Crate Training your Dog or Puppy

Some people may make the mistake of believing that putting your dog into a crate is cruel and the equivalent of being in prison. What they don’t know is that when used properly a crate provides a cosy and secure den for your dog to call his own. Whilst it is great for your dog to have his own space, where he will not be disturbed and can rest, it also has other benefits for you and your dog. For instance, it can be used to help with toilet training and destructive behaviour problems.

What is a crate and where can I get one from?

There are several different types of crate, but probably the most common and easy to use is the one that looks like a cage, with one or two doors on the side and/or end. This type is made of wire mesh and folds down for easy storage when not in use. Crates are available from all good pet shops.

What size do I need?

When you choose your dog’s crate it needs to be big enough for him to be able to sit, stand up and turn around in. Remember to allow room for how much your puppy may grow.

How can I make it a nice place, where my dog will want to go?

The crate should be a place where your dog can feel happy and relaxed, so you need to set it up so that it will be cosy and comfortable for him. Put it in a part of your home where you spend a lot of time, so that your dog has you nearby and won’t be lonely. To help keep out draughts, try to place it in a corner and then cover the top, back and perhaps also the sides with a blanket or towel to make it more den-like. Put comfortable bedding inside that is also easy to clean. If you have a puppy, you may need to place some newspaper at one end, in case he has an accident. You will need to give your dog access to water, so put in a water bowl or get one that clips onto the side of the crate, so that it cannot get knocked over.

How can I make my dog like the crate?

It is important that you get your dog used to his crate very gradually and without force. If you just shove him in and shut the door, you’ll frighten him and he won’t want to go in again. Put some treats in the crate to tempt your dog inside. Do this several times a day and start to give your dog all of his meals inside the crate. Don’t close the door yet. If your dog has bedding that he has been using up until now, after a few days place this in the kennel with one of his toys. Give him lots of fuss or a treat whenever you see him go into the crate. When he looks relaxed inside the crate, or when he is eating his dinner in there, close the door for a few moments and then open it again. This should be for only seconds to start with and then slowly build up to minutes.Once your dog is happy with being shut in with you there in the room with him, practice leaving the room for very short periods of time and then returning. Slowly increase the time that you leave him alone.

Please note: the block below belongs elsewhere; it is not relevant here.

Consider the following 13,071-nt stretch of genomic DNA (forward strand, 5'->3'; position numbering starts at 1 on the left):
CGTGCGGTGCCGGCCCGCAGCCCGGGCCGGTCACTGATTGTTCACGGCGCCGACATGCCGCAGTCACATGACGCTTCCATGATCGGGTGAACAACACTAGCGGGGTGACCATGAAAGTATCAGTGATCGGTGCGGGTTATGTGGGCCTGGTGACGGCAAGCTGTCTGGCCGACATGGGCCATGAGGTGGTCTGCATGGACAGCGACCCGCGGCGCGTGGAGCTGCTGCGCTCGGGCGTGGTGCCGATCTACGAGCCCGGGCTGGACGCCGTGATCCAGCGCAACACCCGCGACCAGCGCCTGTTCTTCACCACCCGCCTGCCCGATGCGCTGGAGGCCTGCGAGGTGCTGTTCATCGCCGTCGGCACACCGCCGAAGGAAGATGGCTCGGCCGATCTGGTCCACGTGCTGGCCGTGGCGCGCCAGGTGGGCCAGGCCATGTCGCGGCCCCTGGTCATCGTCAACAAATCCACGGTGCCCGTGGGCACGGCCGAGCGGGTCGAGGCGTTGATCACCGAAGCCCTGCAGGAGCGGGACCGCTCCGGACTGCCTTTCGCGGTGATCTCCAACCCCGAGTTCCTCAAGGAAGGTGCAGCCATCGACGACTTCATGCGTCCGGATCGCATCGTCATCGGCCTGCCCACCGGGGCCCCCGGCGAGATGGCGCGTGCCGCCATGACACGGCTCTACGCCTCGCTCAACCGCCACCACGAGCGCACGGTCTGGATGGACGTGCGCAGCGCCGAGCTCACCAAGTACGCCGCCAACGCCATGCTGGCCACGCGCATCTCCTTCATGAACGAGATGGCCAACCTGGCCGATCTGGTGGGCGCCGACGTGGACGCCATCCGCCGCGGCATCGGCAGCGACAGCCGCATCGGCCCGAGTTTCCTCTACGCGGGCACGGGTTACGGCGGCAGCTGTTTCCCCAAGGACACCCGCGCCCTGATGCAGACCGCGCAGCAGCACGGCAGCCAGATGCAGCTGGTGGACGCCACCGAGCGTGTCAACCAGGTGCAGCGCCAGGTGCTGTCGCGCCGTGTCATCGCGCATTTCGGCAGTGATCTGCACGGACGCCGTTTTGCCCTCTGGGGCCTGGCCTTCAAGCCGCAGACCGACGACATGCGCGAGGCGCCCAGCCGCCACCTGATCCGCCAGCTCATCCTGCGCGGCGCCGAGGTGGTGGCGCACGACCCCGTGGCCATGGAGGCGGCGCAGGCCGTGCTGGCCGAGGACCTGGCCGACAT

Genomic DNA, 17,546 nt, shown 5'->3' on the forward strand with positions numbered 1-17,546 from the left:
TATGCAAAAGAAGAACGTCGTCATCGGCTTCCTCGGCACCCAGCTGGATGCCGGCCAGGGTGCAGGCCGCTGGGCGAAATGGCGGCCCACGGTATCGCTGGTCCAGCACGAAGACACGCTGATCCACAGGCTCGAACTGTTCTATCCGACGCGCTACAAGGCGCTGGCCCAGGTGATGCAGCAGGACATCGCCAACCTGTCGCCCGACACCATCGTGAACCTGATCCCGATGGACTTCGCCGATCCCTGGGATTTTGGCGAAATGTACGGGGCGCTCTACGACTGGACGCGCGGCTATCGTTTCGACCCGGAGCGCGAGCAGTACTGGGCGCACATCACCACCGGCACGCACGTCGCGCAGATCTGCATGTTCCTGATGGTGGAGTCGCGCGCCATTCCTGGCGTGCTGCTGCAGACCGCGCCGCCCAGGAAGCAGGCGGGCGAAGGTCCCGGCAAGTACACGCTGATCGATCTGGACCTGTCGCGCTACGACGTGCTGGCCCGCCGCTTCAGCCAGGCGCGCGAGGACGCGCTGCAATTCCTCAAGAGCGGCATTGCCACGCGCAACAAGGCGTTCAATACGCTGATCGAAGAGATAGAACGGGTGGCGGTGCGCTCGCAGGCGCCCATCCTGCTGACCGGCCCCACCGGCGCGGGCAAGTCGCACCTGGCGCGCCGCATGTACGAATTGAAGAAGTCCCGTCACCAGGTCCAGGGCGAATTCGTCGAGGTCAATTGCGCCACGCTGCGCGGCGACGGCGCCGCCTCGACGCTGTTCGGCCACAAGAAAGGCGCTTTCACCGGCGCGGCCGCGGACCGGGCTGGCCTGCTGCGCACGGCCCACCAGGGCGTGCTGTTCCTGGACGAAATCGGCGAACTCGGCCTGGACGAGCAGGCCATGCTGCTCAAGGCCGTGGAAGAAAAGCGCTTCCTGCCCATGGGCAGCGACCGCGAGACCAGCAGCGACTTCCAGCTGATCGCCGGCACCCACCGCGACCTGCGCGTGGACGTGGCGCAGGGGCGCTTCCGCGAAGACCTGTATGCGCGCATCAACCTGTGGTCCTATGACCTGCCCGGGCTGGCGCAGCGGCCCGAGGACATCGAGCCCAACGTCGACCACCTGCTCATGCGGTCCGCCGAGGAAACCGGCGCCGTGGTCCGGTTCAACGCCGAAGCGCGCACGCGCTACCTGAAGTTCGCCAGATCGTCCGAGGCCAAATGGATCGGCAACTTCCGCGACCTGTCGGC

Puppies tend to get used to an indoor crate very quickly, especially if you use it whenever they need to eat or sleep. Older dogs may take a little longer and need more patience, but should get used to it with time (and a lot of treats!) A crate is particularly useful for house training puppies. As a pup’s metabolism slows down at night time they can generally get through the night without going to the toilet. Your pup should sleep in his crate. As soon as you wake up in the morning take your pup straight outside to go to the toilet.

When should you use a crate?

As well as being a nice place for your dog to ‘chill out’ and a safe place for him to sleep through the night, it can also help you to keep your dog safe at times when you cannot give him all of your attention.

Here are some examples of when it will be most useful:

1. If you have a new puppy and an older dog in your home and you cannot pay close attention to their playtime to make sure it is safe, you can put your puppy into the crate to keep him out of harms way until you are able to watch them both.
2. Puppies and dogs should never be left alone with children. If you cannot be there, then you can pop your dog into the crate so that both child and dog can be safe.
3. If you are busy around the house, cooking for example, then your puppy can be kept safe in the crate.
4. During house-training you can keep your dog or puppy safe in the indoor crate whenever you are unable to keep an eye on him.
5. When your puppy is teething and chewing everything in sight, you can place him in the indoor crate with a safe chew toy so that he doesn’t destroy things that he shouldn’t.
6. If you have to leave your puppy alone for short periods, then being in the indoor crate will make your puppy feel safe as well as preventing toilet accidents and chewing disasters!
7. You can also use the indoor crate when travelling in your car as a safe resting-place.


You must never put your dog into the crate to punish him or to keep him away from the rest of the family. You should never keep your dog in the crate all day. All dogs – puppies and adults – must be taken out regularly for the toilet, exercise, play and training. Do not turn your dog’s home into a prison. Remember that the crate must be a place where your dog feels secure and comfortable at all times.

It is not a place where children (or adults) should be allowed to tease your dog.

It must never be used to punish or frighten your dog.

If a crate is used as a place for punishment, your dog or puppy will never be happy there and will not want to use it as his den.